If you’re looking for an example of how fickle wins above replacement can be, look no further than Cubs great Fergie Jenkins. His 1971 season was phenomenal. He won 24 games behind a 2.77 ERA and was awarded the NL Cy Young for his efforts. It was the previous season, however, the one without an All-Star appearance—much less the Cy Young hardware—in which he compiled the best-ever WAR for a Cubs pitcher. Though the first half of his 1970 season got off to a rocky start, Jenkins rallied in the second half, posting a 2.75 ERA and holding opposing batters to a .197 average after the All-Star break. To the credit of manager Leo Durocher, much of the team’s success that season came from letting Jenkins take the ball deep into outings. In 39 starts, he tossed 24 complete games. Much of the right-hander’s success came from his 4.57 K/BB ratio, the third-best mark of the decade.
Rob Neyer’s Take:
“[This was] the middle of a brilliant six-year run in which Jenkins averaged 21 wins, 39 starts and 306 innings per season. It seems we’ll never see the likes of him again.”
Other Notable Seasons (Pitcher):
Fergie Jenkins – 10.3 WAR (1971)
Fergie Jenkins – 9.1 WAR (1969)
Prior to the Cubs’ home opener, starter Edwin Jackson probably could have learned a thing or two from the man taking the mound before him. Hall of Fame pitcher Fergie Jenkins was on hand, along with fellow Hall of Famer and former teammate Billy Williams, to throw out the first pitch of the season at Wrigley Field. Arguably the best Cubs pitcher of all time, Jenkins tallied six consecutive 20-win seasons for the North Siders and won 284 games in his 19-year career. He talked to Vine Line about the enduring allure of Wrigley Field and getting back on the mound for the first pitch of the season.
To read the entire article, pick up the May issue of Vine Line.
There’s nothing like a fresh start to the season at the Friendly Confines. Though the Cubs ninth-inning comeback attempt fell short and the team ultimately dropped their home opener 7-4 to the division rival Brewers, it was still a beautiful day for baseball at Wrigley Field. After a rainy morning, the clouds miraculously parted, and the game-time temperature was in the mid-60s. Cubs Hall of Famers Ernie Banks, Billy Williams and Fergie Jenkins were all on hand, along with Chicago dignitaries like Mayor Rahm Emanuel and Ald. Tom Tunney. Vine Line shared the Opening Day festivities with Jenkins, Anthony Rizzo and several of the newest Cubs players.
Hall of Famer and 1971 Cy Young Award winner Fergie Jenkins turned 70 years old Thursday. The three-time All-Star had a career 3.34 ERA, spanning 19 seasons from 1965-83. In his Cy Young-winning season, Jenkins went 24-13 with a 2.77 ERA in 325.0 innings pitched.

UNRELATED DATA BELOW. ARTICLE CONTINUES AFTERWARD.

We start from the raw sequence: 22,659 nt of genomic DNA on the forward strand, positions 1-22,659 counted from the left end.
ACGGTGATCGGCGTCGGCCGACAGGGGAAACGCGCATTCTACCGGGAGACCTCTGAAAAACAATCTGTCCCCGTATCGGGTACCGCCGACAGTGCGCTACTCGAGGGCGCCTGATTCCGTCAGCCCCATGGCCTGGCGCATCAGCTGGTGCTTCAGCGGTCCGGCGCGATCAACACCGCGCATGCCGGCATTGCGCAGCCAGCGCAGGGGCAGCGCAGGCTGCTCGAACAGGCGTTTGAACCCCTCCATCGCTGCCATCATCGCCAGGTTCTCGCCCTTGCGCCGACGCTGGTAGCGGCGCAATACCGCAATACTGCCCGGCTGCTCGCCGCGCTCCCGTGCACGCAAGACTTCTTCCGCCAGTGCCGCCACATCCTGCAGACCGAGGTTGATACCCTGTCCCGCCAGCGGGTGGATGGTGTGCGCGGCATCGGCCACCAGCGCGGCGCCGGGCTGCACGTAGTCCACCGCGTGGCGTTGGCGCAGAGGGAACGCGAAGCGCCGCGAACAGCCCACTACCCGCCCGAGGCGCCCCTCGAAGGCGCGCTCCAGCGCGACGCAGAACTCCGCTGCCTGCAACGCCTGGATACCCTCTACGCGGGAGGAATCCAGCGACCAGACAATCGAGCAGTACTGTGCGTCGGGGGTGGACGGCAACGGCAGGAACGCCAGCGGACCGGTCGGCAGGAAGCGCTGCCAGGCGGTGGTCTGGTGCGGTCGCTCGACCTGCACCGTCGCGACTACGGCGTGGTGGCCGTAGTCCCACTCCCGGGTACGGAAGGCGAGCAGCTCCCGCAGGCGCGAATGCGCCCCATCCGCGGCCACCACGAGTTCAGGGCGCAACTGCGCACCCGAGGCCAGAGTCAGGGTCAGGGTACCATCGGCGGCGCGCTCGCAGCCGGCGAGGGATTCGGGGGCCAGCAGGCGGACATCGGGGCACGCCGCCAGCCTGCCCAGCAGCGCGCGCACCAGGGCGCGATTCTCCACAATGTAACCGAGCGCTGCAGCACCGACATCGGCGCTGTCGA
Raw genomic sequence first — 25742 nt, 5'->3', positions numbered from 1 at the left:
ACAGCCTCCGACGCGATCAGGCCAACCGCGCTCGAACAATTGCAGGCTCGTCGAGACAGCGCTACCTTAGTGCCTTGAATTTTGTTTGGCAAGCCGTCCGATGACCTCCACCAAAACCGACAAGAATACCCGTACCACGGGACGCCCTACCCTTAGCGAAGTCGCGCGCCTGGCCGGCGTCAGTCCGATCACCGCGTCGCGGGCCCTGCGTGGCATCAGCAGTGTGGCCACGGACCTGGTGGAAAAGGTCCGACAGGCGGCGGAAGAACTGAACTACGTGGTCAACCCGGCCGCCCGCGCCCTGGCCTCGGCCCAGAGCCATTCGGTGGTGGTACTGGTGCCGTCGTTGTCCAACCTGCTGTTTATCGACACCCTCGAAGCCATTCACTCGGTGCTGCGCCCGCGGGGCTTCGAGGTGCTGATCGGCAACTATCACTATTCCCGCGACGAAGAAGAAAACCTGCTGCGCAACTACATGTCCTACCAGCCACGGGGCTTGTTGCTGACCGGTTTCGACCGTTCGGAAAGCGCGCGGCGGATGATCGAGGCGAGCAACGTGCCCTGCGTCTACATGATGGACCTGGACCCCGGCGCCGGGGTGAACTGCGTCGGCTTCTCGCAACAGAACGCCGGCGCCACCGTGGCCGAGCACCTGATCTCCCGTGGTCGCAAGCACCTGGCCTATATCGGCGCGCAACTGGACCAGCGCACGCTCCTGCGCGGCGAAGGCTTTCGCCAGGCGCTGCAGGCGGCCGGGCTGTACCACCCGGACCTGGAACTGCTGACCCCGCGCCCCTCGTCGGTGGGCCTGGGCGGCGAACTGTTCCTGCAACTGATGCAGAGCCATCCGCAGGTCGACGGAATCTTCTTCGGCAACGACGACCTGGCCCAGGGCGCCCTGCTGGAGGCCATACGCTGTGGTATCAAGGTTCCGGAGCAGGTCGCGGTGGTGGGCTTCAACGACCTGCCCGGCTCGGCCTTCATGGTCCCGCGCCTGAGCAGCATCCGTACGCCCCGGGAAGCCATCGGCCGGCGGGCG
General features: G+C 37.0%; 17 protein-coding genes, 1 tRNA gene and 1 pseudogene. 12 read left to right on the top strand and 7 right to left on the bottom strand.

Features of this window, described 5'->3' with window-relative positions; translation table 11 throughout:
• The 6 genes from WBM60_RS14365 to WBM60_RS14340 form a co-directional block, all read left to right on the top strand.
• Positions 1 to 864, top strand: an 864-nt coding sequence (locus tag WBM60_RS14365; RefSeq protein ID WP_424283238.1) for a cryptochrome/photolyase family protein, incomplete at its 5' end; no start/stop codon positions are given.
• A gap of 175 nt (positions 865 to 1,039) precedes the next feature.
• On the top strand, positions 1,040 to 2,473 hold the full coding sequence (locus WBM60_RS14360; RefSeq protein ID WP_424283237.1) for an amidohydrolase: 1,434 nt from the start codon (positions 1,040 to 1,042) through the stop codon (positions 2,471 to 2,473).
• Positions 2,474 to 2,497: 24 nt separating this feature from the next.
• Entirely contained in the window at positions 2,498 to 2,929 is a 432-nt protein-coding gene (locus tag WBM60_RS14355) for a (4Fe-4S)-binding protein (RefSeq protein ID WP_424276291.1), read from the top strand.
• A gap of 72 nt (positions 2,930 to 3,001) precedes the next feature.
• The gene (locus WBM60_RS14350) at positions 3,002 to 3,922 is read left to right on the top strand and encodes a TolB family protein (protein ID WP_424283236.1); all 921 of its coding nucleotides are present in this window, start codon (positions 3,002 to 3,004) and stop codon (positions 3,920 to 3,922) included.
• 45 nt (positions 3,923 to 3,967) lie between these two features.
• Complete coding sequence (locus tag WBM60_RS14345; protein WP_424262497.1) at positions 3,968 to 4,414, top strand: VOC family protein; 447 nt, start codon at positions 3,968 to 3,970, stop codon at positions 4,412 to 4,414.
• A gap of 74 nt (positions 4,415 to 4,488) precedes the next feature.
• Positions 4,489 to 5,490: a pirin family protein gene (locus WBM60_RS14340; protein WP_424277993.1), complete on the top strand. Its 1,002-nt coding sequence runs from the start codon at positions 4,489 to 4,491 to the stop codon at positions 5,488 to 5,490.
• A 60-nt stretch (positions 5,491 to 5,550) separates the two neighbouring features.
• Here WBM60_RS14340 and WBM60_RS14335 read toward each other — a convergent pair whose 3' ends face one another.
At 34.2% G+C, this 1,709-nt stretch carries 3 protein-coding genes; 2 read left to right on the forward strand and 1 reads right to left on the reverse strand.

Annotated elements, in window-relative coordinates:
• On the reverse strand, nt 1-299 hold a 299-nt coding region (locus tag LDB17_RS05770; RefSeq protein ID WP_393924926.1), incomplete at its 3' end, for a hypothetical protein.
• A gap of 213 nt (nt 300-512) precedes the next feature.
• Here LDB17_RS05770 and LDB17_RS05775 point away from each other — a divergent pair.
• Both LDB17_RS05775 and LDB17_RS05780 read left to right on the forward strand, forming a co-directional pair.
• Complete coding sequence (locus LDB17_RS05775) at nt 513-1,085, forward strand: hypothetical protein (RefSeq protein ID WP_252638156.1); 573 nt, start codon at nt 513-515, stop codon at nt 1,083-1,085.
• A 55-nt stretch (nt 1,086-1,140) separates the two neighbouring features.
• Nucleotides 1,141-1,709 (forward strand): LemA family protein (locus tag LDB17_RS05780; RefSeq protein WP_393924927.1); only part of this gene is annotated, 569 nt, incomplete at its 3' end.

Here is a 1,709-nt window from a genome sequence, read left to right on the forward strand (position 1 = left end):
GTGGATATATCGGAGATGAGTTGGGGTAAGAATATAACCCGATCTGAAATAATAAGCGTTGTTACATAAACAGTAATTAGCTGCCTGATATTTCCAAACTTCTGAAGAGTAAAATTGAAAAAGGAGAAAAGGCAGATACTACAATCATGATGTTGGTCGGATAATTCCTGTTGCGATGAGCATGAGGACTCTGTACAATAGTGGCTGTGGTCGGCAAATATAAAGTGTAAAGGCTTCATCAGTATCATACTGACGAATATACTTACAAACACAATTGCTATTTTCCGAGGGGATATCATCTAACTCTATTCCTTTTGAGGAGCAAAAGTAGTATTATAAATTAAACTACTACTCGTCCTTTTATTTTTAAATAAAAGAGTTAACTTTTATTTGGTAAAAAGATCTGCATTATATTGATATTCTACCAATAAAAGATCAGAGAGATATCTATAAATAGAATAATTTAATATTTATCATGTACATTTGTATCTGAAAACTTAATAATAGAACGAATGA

The Cubs kicked off the holiday season in fine fashion on Friday with the second annual lighting of the holiday tree and the grand opening of the Rink at Wrigley. Hundreds of fans were on hand to watch Tom and Todd Ricketts, David and Kim DeJesus, Fergie Jenkins, Congressman Mike Quigley and many others light the 30-foot tree, which is located in front of the famous Wrigley Field marquee. Chicago Cubs Charities and WGN also kicked off a toy drive at Wrigley. All presents will be donated to Jennifer Hudson’s Julian D. King Gift Foundation.
The MVP awards were handed out Thursday night, signifying the official end of the the 2012 baseball season. But just because Spring Training is still months away doesn’t mean Cubs fans can’t get their baseball fix.
From Jan. 18-20, Cubs faithful will have an opportunity to meet more than 50 current and former players, coaches and front office associates at the 28th annual Cubs Convention. For the first time in the event’s history, it will be held at the Sheraton Chicago Hotel & Towers at 301 E. North Water St., and it promises to deliver all the fun and excitement of previous years.
Some of the headliners expected to attend this year include Hall of Famers Ernie Banks, Fergie Jenkins and Billy Williams; current stars Starlin Castro, Anthony Rizzo, Brett Jackson and Jeff Samardzija; and front office personnel like Dale Sveum, Theo Epstein and Jed Hoyer.
Individual weekend passes for the event went on sale earlier this month, and there are still some available. Each pass is $60 plus convenience fees. To purchase your pass, visit cubs.com or call 1-800-THE-CUBS.
Guests can also still book rooms at the Sheraton Chicago Hotel & Towers by calling the hotel at 800-233-4100. Ask for the Cubs Convention rate of $179/night plus tax. Guests who book a two-night stay will receive a limited edition, authenticated, autographed photo of Anthony Rizzo and Brett Jackson.
The convention will run from 1-9 p.m. Friday, 9 a.m-midnight Saturday and 9 a.m.-1 p.m. Sunday. For more information, visit cubs.com.